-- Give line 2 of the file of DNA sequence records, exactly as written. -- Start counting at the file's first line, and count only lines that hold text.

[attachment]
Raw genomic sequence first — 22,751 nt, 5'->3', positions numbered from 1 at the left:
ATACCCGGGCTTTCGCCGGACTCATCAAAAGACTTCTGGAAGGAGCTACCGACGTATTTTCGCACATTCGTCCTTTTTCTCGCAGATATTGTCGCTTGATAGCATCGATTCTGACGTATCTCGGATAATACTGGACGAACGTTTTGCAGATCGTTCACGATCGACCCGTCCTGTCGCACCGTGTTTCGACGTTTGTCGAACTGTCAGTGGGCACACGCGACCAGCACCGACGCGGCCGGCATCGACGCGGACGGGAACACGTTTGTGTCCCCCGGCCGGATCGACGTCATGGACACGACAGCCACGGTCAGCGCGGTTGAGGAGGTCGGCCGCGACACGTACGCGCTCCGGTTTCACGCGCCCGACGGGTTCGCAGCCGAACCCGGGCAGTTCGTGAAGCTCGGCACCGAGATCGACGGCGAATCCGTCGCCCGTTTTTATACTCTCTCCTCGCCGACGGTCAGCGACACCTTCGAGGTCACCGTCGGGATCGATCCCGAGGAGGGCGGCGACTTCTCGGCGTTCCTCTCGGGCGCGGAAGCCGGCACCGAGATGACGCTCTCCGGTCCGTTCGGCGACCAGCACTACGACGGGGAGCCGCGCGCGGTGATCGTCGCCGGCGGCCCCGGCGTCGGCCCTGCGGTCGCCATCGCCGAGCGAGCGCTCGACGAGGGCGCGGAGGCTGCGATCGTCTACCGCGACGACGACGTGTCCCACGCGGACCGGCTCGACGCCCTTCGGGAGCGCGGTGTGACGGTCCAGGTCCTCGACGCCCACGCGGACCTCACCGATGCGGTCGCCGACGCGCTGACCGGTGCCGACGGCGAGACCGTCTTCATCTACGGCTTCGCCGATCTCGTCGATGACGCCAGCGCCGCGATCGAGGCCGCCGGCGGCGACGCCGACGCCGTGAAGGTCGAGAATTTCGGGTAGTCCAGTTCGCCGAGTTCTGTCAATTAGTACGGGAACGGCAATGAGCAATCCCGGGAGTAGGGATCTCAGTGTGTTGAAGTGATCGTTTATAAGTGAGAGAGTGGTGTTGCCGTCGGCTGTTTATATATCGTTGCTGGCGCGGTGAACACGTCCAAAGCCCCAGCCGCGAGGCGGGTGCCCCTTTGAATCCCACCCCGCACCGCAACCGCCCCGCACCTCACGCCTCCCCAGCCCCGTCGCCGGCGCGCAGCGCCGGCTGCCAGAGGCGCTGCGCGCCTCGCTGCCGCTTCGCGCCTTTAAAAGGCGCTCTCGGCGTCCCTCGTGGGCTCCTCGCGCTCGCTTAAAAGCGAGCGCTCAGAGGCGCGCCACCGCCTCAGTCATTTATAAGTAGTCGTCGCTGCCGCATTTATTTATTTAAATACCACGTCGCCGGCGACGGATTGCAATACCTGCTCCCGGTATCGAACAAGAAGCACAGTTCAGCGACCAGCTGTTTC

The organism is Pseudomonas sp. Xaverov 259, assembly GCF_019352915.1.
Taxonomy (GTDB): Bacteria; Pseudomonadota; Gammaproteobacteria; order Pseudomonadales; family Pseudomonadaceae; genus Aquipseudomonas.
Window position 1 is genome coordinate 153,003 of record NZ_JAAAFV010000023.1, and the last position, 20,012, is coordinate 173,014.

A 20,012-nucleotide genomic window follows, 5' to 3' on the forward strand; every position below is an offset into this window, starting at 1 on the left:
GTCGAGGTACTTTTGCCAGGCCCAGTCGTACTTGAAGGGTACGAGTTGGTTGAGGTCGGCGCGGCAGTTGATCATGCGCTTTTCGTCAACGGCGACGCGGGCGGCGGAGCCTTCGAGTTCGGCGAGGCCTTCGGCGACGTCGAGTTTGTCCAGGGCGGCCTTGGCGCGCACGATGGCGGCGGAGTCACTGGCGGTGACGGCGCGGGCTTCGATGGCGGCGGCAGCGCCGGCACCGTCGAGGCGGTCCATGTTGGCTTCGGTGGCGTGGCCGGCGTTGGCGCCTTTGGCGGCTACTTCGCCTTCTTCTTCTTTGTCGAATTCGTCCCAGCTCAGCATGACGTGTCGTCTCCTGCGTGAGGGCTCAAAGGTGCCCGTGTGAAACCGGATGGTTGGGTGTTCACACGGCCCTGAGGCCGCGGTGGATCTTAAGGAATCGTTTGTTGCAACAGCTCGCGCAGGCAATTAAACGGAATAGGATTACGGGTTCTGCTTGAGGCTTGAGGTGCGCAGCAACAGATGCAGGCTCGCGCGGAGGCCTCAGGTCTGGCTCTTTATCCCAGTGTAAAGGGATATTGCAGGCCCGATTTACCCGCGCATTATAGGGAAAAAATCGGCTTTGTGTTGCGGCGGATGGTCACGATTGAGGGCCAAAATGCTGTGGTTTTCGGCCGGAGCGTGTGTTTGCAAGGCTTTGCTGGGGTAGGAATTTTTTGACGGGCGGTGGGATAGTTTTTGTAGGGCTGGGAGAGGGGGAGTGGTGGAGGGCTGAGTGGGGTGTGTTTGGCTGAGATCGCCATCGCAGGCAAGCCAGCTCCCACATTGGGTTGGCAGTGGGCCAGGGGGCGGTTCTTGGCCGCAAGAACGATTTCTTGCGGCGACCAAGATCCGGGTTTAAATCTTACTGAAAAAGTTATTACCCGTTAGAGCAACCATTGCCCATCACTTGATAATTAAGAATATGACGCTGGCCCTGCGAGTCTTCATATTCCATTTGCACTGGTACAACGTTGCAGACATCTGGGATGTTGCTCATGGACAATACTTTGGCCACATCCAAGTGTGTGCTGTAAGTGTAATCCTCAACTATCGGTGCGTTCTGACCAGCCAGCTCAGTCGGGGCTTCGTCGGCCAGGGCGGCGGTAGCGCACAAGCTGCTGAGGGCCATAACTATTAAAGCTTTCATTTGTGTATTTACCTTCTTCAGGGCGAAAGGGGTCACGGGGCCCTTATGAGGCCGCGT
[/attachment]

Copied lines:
ATACCCGGGCTTTCGCCGGACTCATCAAAAGACTTCTGGAAGGAGCTACCGACGTATTTTCGCACATTCGTCCTTTTTCTCGCAGATATTGTCGCTTGATAGCATCGATTCTGACGTATCTCGGATAATACTGGACGAACGTTTTGCAGATCGTTCACGATCGACCCGTCCTGTCGCACCGTGTTTCGACGTTTGTCGAACTGTCAGTGGGCACACGCGACCAGCACCGACGCGGCCGGCATCGACGCGGACGGGAACACGTTTGTGTCCCCCGGCCGGATCGACGTCATGGACACGACAGCCACGGTCAGCGCGGTTGAGGAGGTCGGCCGCGACACGTACGCGCTCCGGTTTCACGCGCCCGACGGGTTCGCAGCCGAACCCGGGCAGTTCGTGAAGCTCGGCACCGAGATCGACGGCGAATCCGTCGCCCGTTTTTATACTCTCTCCTCGCCGACGGTCAGCGACACCTTCGAGGTCACCGTCGGGATCGATCCCGAGGAGGGCGGCGACTTCTCGGCGTTCCTCTCGGGCGCGGAAGCCGGCACCGAGATGACGCTCTCCGGTCCGTTCGGCGACCAGCACTACGACGGGGAGCCGCGCGCGGTGATCGTCGCCGGCGGCCCCGGCGTCGGCCCTGCGGTCGCCATCGCCGAGCGAGCGCTCGACGAGGGCGCGGAGGCTGCGATCGTCTACCGCGACGACGACGTGTCCCACGCGGACCGGCTCGACGCCCTTCGGGAGCGCGGTGTGACGGTCCAGGTCCTCGACGCCCACGCGGACCTCACCGATGCGGTCGCCGACGCGCTGACCGGTGCCGACGGCGAGACCGTCTTCATCTACGGCTTCGCCGATCTCGTCGATGACGCCAGCGCCGCGATCGAGGCCGCCGGCGGCGACGCCGACGCCGTGAAGGTCGAGAATTTCGGGTAGTCCAGTTCGCCGAGTTCTGTCAATTAGTACGGGAACGGCAATGAGCAATCCCGGGAGTAGGGATCTCAGTGTGTTGAAGTGATCGTTTATAAGTGAGAGAGTGGTGTTGCCGTCGGCTGTTTATATATCGTTGCTGGCGCGGTGAACACGTCCAAAGCCCCAGCCGCGAGGCGGGTGCCCCTTTGAATCCCACCCCGCACCGCAACCGCCCCGCACCTCACGCCTCCCCAGCCCCGTCGCCGGCGCGCAGCGCCGGCTGCCAGAGGCGCTGCGCGCCTCGCTGCCGCTTCGCGCCTTTAAAAGGCGCTCTCGGCGTCCCTCGTGGGCTCCTCGCGCTCGCTTAAAAGCGAGCGCTCAGAGGCGCGCCACCGCCTCAGTCATTTATAAGTAGTCGTCGCTGCCGCATTTATTTATTTAAATACCACGTCGCCGGCGACGGATTGCAATACCTGCTCCCGGTATCGAACAAGAAGCACAGTTCAGCGACCAGCTGTTTC